THE BT CUP FINAL is between two teams with some serious history. Heriot’s and Melrose have taken each other on in some epic battles over the years.
Here are five of the best showdowns –
1. HILL TO THE RESCUE
25th April 2015
Heriot’s 22-20 Melrose
They had finished the regular season ten points ahead of the chasing pack, but this was the first year in which the Premiership had embraced the modern craze for end-of-season play-offs, meaning that Heriot’s would have to win two more games in order to mark their 125th year in real style.
Having squeezed past Currie in their play-off semi-final, they then came up against Melrose in a winner-takes-all contest on a glorious afternoon in the Scottish capital.
The match swung one way then the other. Heriot’s dominated the first half but somehow scored two of their three tries against the run of play after the break. Melrose recovered from a 10-3 deficit after half an hour of play, bossed the second 40 and took a three-point lead just three minutes from time after Andy Nagle’s late try.
That seemed to settle it in the visitors’ favour, but Heriot’s had other ideas. They marched almost the entire length of the field and, true to form, opted to run a penalty on the half-way line which, had the kick gone over, would have claimed a draw and extra time. Eventually number eight Jason Hill burrowed through and struck gold from close range, to clinch the victory, and secure a first title since 2000 for the Goldenacre men.
2. THIRTEEN TRY THRILLER
11th October 2013
Melrose 44-43 Heriot’s
The hosts seemed to be cruising to a fairly comfortable victory in this league match after their powerful pack and slick backline had combined to build a 44-22 lead going into the final few minutes, but Heriot’s mounted a sensational late rally with three tries in injury time to come within a whisker of securing what the late great Sid Waddell would have described as: The greatest comeback since Lazarus.
3. THE COMEBACK KIDS FALL SHORT
3rd May 2008
Melrose 31-24 Heriot’s
In reflection, Melrose never really looked like losing this Cup Final after racing into a 28-0 half-time lead thanks to tries from Jordan Macey, David Whiteford, Callum Anderson and Wayne Mitchell, with a young Scott Wight chipping in with four tricky conversions.
However, the way Heriot’s clawed their way back into the contest during the last quarter is a classic example of the never-say-die attitude which has become something of a badge of honour for the club.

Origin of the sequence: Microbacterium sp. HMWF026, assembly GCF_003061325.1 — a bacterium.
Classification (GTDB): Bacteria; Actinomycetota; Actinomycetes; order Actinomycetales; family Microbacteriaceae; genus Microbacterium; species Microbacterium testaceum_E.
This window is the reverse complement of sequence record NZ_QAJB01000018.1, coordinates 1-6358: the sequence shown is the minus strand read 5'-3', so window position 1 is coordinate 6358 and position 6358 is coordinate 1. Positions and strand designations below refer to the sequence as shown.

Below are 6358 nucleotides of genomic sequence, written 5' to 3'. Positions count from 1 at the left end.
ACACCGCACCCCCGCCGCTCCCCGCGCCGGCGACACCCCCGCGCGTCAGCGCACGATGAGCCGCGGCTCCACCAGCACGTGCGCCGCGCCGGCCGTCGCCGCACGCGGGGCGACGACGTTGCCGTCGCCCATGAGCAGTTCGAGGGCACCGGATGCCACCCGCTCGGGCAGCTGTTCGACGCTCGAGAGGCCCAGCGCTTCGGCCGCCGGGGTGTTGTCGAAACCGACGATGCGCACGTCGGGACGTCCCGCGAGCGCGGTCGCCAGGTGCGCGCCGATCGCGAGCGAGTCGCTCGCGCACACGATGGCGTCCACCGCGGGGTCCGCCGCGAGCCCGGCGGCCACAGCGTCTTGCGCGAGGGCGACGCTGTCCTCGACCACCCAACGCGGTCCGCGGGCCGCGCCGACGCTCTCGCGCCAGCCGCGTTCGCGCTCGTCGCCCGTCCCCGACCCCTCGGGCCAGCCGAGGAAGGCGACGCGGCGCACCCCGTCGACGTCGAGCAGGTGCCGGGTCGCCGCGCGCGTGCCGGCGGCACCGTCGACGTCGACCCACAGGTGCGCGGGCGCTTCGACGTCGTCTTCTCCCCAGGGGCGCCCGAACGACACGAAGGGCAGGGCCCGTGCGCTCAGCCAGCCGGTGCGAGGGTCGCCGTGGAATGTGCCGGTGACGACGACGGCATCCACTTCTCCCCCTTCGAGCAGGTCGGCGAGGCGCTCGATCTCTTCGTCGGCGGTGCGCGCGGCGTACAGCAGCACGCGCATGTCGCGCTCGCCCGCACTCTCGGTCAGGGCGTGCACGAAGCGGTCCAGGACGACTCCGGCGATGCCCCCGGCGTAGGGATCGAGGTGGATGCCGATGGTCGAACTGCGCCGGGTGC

Melrose started the second half in pretty positive fashion with Wight belting over a long range penalty to extend their lead to 31-0, but Heriot’s finally managed to get a foothold in the match when Colin Goudie sent Cammy Goodall over just before the hour mark.
Prop Innes Brown then powered over, Oliver Brown got in on the act, and Jim Thompson grabbed a consolation score in injury time to make it 31-24 to the Borders at the final whistle. In the end, the difference between the two teams was the accuracy of Wight’s goal kicking.
4. SAVED BY THE POST
9th May 2009
Heriot’s 21-19 Melrose
Revenge was sweet for Heriot’s after the previous year’s Cup Final defeat, but it really could have gone either way during a dramatic final four minutes in which the city side seemed to have this game won, lost, then won again – before giving a penalty away on the stroke of full-time. They were left as mere spectators as Scott Wight lined up a 35-yard kick which would snatch victory from the jaws of defeat for the Borderers.
Heartbreakingly for Melrose, and to the unadulterated joy of Heriot’s, Wight’s effort glanced off the post and the dropped a fraction of a centimetre short of the crossbar. As Jamie Syme belted his clearance kick deep into the middle of next week, his team-mates threw themselves into the air in delight.
Heriot’s had looked pretty comfortable going into the final five minutes, then from a seemingly innocuous position close to the halfway line the powerful James Lew went on a sensational rampage, rumbling past five Heriot’s tacklers on his way to the whitewash.
Wight kicked the conversion, and Heriots were suddenly chasing the game. But they rose to the occasion, charging back up field to win a penalty wide on the left and 45 yards out – which Graham Wilson slotted with nerveless composure.
It wasn’t over yet, however, with Melrose having one more tilt at glory – and coming within the width of a post of grabbing the glory.
5. ONE FOR THE ANORAKS!
25th March 1995
Melrose 26-28 Heriot’s
Heriot’s are the only club in Scotland to have never dropped out of the top flight, but they have come perilously close on a few occasions – not least during the 1994-95 season, when they ended up needing a win against Melrose at the Greenyards in the last game of the season to avoid the drop.
It was described by John Foster, their coach at that time, as: The most important game in the club’s history.
The home team was packed full of household names, and had won the championship in each of the previous three seasons, but they had been out of sorts this year and also faced the threat of going down if they were to lose this game and results elsewhere conspired against them. They were missing their captain, Craig Chalmers, who was at the Hong Kong Sevens.
It was looking grim for Heriot’s when they trailed 18-7 at half-time, but they fought back magnificently – with their dominant scrum creating two tries for the visitors – to get their noses in front, before surviving a brutal Melrose bombardment during the final few minutes.
The teams that day were –
Melrose: I S Leighton; G A Parker, R N C Brown, A G Shiel, C A Joiner; D C Bain, B W Redpath; R E Craig, S Scott, D Lunn, R R Brown, E M Simpson, S Inglis, G W Weir, S A Aitken.
Heriot’s FP: H A Murray; I C Glasgow, A R McRobbie, G Lawrie, P W Hewitt; C Aitken, A Watt; J Bryce, K S Milne, S N Paul, A E D Macdonald, C Humphreys, S Elliot, G A R Simpson, G F Dall.
Referee: C B Muir (Langholm)